Home U.S. News Biden Welcomes South Korea’s Efforts to Warm Relations With Japan

Biden Welcomes South Korea’s Efforts to Warm Relations With Japan

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Biden Welcomes South Korea’s Efforts to Warm Relations With Japan

President Biden hosted the leaders of Japan and South Korea less than two years after relations between the two Asian nations hit a low point and despite entrenched anger in Korea over Japan’s decades-long occupation of the peninsula.

The warming relations between the two nations has been largely driven by a change of policy under President Yoon Suk Yeol, who took office in May 2022, and the thaw highlights how willing Korean officials appear to be to resolve or downplay traditional conflicts in order to address increasingly urgent security issues in the region, including North Korea’s ballistic missile and nuclear programs and China’s military buildup.

For years, some Korean officials and ordinary citizens have harbored resentment toward Japan for what they say is an unwillingness to acknowledge and properly provide compensation for the horrors committed in Korea during the Japanese military occupation from 1910 to 1945. Those include forced labor and the sexual enslavement of Korean women in brothels.

Many Koreans are also aware that even before the colonial era, Japan had been exerting greater influence in Korea as it was building up its military and seeking control over significant parts of East Asia.

The intensity of the anti-Japan sentiments in South Korea can shift with changes in political leadership. The administration of Mr. Yoon’s predecessor, Moon Jae-in, played up historical grievances. Analysts say that was in part because Mr. Moon sought to improve relations with North Korea and knew that the anti-Japan messaging would appeal to Kim Jong-un, the leader of North Korea, and other officials in Pyongyang.

“Japan is tricky territory for every South Korean leader because the pain and anger stemming from colonial rule can bubble up so quickly,” said Jean H. Lee, a recent senior fellow on Korea at the Wilson Center in Washington. “Working closely with the Japanese can draw accusations of being a ‘collaborator,’ particularly among political opponents.”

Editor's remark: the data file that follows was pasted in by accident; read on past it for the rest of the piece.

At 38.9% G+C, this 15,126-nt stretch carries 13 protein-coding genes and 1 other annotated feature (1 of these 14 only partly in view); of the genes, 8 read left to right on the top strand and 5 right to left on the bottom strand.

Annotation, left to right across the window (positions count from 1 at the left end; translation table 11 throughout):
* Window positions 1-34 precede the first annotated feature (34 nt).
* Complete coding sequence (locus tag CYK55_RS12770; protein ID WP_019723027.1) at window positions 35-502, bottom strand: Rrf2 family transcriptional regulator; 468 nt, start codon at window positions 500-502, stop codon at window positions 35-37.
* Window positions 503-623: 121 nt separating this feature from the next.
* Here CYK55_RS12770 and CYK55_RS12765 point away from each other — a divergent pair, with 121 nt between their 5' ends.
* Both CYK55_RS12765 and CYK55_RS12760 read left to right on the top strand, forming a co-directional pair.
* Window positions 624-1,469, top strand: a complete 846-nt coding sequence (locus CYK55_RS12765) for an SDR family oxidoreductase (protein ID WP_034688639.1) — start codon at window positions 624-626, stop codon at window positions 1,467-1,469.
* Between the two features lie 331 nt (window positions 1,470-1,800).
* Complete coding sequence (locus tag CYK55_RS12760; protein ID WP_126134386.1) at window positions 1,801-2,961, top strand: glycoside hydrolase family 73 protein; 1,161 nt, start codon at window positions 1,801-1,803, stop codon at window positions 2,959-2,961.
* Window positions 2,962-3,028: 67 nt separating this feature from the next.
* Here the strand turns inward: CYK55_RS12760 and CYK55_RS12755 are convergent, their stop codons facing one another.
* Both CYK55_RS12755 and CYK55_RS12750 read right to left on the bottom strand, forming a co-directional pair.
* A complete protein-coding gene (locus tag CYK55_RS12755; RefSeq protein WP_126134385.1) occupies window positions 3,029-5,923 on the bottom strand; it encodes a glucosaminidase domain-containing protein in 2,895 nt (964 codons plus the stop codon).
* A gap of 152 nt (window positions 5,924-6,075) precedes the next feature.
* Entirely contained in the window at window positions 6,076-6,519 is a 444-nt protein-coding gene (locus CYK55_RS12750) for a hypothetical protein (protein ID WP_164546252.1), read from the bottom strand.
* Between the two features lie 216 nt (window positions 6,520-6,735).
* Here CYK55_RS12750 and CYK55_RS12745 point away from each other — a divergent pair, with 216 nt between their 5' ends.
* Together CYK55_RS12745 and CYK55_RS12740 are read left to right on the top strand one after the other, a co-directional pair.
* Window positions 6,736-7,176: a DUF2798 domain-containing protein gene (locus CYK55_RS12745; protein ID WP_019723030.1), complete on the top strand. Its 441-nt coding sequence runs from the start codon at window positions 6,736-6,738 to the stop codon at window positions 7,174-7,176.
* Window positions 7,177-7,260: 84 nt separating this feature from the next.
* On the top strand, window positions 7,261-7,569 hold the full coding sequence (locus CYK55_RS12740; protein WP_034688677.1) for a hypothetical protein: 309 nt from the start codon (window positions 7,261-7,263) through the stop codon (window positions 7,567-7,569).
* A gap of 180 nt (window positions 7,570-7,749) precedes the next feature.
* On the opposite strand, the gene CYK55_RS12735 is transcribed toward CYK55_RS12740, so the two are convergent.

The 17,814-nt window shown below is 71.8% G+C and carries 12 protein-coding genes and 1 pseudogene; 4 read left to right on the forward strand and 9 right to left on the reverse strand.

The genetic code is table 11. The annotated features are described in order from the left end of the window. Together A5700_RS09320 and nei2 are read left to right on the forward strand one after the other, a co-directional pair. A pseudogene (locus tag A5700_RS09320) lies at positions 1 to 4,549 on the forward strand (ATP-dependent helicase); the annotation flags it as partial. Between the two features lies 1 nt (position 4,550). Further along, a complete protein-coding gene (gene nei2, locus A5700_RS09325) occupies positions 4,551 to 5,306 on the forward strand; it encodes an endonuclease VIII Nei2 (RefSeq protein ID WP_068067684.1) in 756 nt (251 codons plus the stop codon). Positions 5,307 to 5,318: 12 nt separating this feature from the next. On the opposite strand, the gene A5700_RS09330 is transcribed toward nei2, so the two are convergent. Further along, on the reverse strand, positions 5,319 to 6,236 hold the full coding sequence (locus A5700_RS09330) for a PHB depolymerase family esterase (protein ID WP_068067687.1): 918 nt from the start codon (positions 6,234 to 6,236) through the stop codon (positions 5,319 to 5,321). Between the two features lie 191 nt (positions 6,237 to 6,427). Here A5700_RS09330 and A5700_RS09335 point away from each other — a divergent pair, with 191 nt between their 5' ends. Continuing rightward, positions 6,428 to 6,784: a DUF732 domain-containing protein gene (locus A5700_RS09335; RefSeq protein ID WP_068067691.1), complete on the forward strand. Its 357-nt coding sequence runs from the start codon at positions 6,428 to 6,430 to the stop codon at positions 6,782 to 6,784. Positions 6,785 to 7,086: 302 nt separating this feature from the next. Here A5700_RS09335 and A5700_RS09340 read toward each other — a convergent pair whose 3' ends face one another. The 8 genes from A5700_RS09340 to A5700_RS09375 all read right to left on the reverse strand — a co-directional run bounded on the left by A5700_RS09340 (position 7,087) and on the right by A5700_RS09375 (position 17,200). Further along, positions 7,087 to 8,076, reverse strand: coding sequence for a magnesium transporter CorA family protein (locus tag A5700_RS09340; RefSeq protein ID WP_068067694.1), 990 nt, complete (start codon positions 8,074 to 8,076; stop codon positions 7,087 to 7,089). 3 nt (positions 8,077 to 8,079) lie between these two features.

“Japanese colonial rule was brutal for every Korean family, and the two countries have to find a way to acknowledge and remember their painful history but not at the expense of regional security,” she added.

In August 2019, Mr. Moon decided to end a military-intelligence-sharing pact with Japan, causing concern among U.S. officials. Weeks earlier, Japan had imposed export restrictions on a wide range of products to South Korea.

In contrast, Mr. Yoon has stressed that he is seeking to deter North Korea from aggression rather than to rely on rapprochement, which means greater military cooperation with the United States and Japan.

And in the joint statement from the summit, the three leaders agreed to increased intelligence sharing, “enhanced” defense exercises and increased cooperation on ballistic missile defense.

Mr. Yoon has tried to resolve some of the points of tension with Japan. In March, he announced that South Korea would no longer demand that Japanese companies compensate their Korean victims of forced labor during World War II. Seoul would instead set up a government-run fund to pay the victims directly.

President Yoon’s challenge, Ms. Lee said, will be to convince South Koreans across the political spectrum that “a strong, sustainable strategy for countering economic coercion from China and nuclear threats from North Korea must include strong relationships with Japan and the United States.”

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